Do not love the world or the things that belong to the world. If anyone loves the world, love for the Father is not in him. For everything that belongs to the world—the lust of the flesh, the lust of the eyes, and the pride in one’s lifestyle—is not from the Father, but is from the world. And the world with its lust is passing away, but the one who does God’s will remains forever.
- 1 John 2:15-17 (HCSB)
What is your moral compass set to, the world or God?
Here is what God says about a few significant topics of the day:
God is involved in our creation within the womb (Job 31:15; Psalms 22:9-10; Psalms 139:13-16; Isaiah 44:2; 44:24), and even before conception (Jeremiah 1:5). Abortion is therefore an act against the will of God. God also makes no distinction between in utero developmental stages, such as foetal disc or foetus, but even from the moment of conception (Luke 1:36) refers to babies as “man,” “woman,” “child,” “son,” “daughter,” “baby,” “infant,” and so on, or as being in the womb (Isaiah 49:5; Luke 1:15; Galatians 1:15). Therefore, no exception can be drawn between the killing of a foetus, and the murder (Genesis 9:6; Exodus 20:13; Deuteronomy 27:25; Proverbs 6:16-17) of a human after birth.
The Lord hates six things; in fact, seven are detestable to Him: arrogant eyes, a lying tongue, hands that shed innocent blood,
- Proverbs 6:16-17 (HCSB)
We are not to kill anyone because God made us in His image (Genesis 9:6; Exodus 20:13; Deuteronomy 27:25; Proverbs 6:16-17).
Whoever sheds man’s blood, his blood will be shed by man, for God made man in His image.
- Genesis 9:6 (HCSB)
Marriage is between one man and one woman (Genesis 2:18, 22; Ephesians 5:23).
Then the Lord God made the rib He had taken from the man into a woman and brought her to the man.
- Genesis 2:22 (HCSB)
Marriage is between one man and one woman (Gen 2:24; Ephesians 5:23).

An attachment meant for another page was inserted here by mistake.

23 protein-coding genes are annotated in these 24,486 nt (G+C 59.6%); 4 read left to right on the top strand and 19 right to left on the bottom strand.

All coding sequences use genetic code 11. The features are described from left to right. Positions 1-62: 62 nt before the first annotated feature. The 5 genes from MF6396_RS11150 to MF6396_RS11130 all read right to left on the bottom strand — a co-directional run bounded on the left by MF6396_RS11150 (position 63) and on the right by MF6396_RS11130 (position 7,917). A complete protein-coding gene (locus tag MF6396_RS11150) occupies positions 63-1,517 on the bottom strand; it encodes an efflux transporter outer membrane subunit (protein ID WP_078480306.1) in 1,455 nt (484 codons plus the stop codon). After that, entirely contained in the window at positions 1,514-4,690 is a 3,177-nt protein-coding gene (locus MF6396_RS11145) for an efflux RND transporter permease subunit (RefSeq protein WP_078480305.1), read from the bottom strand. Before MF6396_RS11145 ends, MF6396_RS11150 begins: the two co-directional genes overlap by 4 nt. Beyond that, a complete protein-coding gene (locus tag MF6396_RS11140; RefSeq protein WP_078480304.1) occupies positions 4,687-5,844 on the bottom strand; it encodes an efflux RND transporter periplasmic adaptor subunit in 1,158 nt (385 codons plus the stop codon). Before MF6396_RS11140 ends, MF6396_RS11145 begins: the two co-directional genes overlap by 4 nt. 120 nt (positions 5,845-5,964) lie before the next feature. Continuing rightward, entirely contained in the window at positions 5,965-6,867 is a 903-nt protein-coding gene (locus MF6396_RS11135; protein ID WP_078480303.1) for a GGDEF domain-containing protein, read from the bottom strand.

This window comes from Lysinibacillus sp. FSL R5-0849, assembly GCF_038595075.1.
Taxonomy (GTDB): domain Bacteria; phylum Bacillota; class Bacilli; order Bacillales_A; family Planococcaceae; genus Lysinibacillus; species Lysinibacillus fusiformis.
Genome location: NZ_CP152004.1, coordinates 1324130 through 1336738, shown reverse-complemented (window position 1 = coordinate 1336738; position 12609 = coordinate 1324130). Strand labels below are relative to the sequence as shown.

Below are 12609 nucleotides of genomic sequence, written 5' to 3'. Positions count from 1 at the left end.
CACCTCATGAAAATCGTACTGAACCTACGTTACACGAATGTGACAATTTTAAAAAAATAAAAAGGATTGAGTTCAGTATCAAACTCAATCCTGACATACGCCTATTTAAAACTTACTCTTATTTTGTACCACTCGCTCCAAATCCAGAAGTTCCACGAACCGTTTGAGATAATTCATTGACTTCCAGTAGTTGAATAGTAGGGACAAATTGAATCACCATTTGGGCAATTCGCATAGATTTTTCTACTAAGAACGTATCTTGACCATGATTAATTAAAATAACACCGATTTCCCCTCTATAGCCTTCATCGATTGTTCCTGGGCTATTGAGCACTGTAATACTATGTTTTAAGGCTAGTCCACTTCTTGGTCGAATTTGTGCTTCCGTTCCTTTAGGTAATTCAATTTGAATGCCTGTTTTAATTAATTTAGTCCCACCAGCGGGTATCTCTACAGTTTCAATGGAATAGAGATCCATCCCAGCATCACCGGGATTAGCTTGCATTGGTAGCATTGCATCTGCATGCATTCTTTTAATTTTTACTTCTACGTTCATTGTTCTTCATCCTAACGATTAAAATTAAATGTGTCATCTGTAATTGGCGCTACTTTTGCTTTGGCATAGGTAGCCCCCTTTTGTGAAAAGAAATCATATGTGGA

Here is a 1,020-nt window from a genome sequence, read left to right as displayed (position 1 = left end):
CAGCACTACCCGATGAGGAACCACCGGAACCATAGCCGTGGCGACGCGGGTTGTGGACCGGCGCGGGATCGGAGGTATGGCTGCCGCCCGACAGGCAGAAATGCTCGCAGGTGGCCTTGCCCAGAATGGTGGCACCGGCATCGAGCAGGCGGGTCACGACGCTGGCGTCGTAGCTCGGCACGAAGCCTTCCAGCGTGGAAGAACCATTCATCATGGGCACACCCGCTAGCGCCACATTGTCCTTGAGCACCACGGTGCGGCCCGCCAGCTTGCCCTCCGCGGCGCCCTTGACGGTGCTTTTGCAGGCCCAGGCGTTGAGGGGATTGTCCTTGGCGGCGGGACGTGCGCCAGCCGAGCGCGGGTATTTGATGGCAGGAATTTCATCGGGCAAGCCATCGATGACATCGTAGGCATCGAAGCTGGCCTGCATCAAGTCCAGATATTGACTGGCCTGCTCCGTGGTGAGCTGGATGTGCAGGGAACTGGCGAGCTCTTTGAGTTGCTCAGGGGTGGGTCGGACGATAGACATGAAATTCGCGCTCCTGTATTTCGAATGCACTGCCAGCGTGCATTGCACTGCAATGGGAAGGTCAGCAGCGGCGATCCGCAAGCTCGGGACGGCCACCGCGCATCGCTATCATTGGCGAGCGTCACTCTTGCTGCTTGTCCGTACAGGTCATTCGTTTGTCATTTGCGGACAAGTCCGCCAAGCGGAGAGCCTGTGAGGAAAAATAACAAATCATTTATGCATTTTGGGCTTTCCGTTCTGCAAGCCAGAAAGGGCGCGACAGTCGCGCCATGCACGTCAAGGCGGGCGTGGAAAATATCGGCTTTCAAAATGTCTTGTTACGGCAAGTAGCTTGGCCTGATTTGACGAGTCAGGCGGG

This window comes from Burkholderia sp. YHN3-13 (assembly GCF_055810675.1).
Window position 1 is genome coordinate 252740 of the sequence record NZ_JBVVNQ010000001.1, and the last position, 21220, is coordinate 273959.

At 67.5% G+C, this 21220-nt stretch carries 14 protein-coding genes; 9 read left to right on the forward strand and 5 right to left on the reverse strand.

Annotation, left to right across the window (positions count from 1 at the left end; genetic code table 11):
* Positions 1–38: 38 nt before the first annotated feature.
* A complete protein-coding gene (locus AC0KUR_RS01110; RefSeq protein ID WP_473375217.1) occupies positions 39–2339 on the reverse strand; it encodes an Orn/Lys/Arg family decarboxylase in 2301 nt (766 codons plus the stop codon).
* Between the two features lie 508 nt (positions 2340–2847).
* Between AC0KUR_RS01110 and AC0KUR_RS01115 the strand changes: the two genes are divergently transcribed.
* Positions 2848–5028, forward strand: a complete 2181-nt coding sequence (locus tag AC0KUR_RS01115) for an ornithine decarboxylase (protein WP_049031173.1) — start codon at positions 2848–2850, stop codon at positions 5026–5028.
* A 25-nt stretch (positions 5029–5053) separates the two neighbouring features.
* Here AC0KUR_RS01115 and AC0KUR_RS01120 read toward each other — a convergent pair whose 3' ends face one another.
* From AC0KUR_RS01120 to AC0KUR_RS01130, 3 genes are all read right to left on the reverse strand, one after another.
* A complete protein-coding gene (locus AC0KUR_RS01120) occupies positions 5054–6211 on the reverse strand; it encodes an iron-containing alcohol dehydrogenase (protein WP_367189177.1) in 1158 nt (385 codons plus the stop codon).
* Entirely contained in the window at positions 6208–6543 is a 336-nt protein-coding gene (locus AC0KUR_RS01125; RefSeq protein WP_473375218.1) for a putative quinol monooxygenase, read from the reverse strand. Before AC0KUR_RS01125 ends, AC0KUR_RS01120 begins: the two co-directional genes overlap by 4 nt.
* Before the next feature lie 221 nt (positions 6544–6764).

This is why a man leaves his father and mother and bonds with his wife, and they become one flesh.
- Genesis 2:24 (HCSB)
Lusting at a woman is the same as actual adultery (Matthew 5:28). We are not to commit adultery (Exodus 20:14; Proverbs 6:25, 26; Matthew 5:28; Romans 1:24; Ephesians 5:3).
But I tell you, everyone who looks at a woman to lust for her has already committed adultery with her in his heart.
- Matthew 5:28 (HCSB)
We are not to kill anyone because God made us in His image, this includes ourselves: Suicide is self-murder. (Genesis 9:6; Exodus 20:13; Deuteronomy 27:25; Proverbs 6:16-17).
Do not murder.
- Exodus 20:13 (HCSB)
We are not to commit adultery (Exodus 20:14; Proverbs 6:25, 26; Matthew 5:28; Romans 1:24; Ephesians 5:3).
Do not commit adultery.
- Exodus 20:14 (HCSB)
So I ask you again, what is your moral compass set to, the world or God? Reflect on the scriptures above. Have you been swayed by the well-intentioned arguments of atheist intellectuals, vote seeking politicians, or agenda perusing minority groups? Take some time to think about this and the potential consequences of your choice. Even a Christian of many years can slowly be seduced by cleaver arguments and the persistent bombardment of counter-God points of view. However, we have to make a definitive decision, one way or the other. There really is no fence sitting.
So, because you are lukewarm, and neither hot nor cold, I am going to vomit you out of My mouth.
- Revelation 3:16 (HCSB)